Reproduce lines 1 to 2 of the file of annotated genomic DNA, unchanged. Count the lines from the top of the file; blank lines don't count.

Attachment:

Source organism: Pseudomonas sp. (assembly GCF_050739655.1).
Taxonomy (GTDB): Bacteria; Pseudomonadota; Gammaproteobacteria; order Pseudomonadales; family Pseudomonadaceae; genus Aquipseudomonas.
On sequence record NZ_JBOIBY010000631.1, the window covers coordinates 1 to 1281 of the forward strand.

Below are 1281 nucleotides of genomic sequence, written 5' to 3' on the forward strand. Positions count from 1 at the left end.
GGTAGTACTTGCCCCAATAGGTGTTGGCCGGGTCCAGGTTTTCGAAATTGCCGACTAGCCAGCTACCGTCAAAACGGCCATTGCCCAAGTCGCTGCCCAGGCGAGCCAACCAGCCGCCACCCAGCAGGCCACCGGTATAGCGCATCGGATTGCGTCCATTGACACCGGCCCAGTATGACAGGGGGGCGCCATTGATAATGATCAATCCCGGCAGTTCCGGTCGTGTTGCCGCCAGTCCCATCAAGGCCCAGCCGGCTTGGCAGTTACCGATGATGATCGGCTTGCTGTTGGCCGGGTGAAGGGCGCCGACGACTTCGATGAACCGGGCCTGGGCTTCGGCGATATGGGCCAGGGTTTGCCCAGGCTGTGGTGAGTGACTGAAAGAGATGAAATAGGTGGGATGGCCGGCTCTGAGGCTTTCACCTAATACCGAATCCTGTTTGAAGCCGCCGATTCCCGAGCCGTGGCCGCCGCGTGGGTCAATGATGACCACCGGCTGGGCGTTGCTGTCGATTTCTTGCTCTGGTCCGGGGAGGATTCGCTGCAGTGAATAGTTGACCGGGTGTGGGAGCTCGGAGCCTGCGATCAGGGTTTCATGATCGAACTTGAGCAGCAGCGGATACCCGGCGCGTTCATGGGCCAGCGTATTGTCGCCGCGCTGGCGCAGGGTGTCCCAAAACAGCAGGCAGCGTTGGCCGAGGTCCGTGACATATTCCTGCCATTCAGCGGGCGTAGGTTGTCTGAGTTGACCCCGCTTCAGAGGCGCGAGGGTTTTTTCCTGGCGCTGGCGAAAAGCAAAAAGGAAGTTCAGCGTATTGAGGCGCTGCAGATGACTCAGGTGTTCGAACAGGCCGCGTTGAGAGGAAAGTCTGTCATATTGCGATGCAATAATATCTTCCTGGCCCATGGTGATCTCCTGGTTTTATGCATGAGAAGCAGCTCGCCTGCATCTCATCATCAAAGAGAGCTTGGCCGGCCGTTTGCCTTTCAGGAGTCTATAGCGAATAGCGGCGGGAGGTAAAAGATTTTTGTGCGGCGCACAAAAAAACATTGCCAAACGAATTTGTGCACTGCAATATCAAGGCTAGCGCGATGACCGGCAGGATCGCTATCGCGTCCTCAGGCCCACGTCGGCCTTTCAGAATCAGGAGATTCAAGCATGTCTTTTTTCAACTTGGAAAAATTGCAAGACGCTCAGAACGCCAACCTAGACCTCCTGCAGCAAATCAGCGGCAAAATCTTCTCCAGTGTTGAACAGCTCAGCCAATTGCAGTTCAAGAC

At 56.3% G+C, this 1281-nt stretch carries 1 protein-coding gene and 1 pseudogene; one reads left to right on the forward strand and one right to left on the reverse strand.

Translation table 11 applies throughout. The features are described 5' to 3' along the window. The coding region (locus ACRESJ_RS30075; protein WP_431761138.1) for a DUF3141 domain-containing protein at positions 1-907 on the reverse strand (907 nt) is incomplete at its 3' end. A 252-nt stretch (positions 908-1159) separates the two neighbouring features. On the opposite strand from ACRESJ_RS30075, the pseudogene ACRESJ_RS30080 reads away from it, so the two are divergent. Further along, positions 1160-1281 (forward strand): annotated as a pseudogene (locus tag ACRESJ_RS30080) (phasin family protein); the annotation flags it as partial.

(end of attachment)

Source organism: Pseudomonas sp. (assembly GCF_050739655.1).
Taxonomy (GTDB): Bacteria; Pseudomonadota; Gammaproteobacteria; order Pseudomonadales; family Pseudomonadaceae; genus Aquipseudomonas.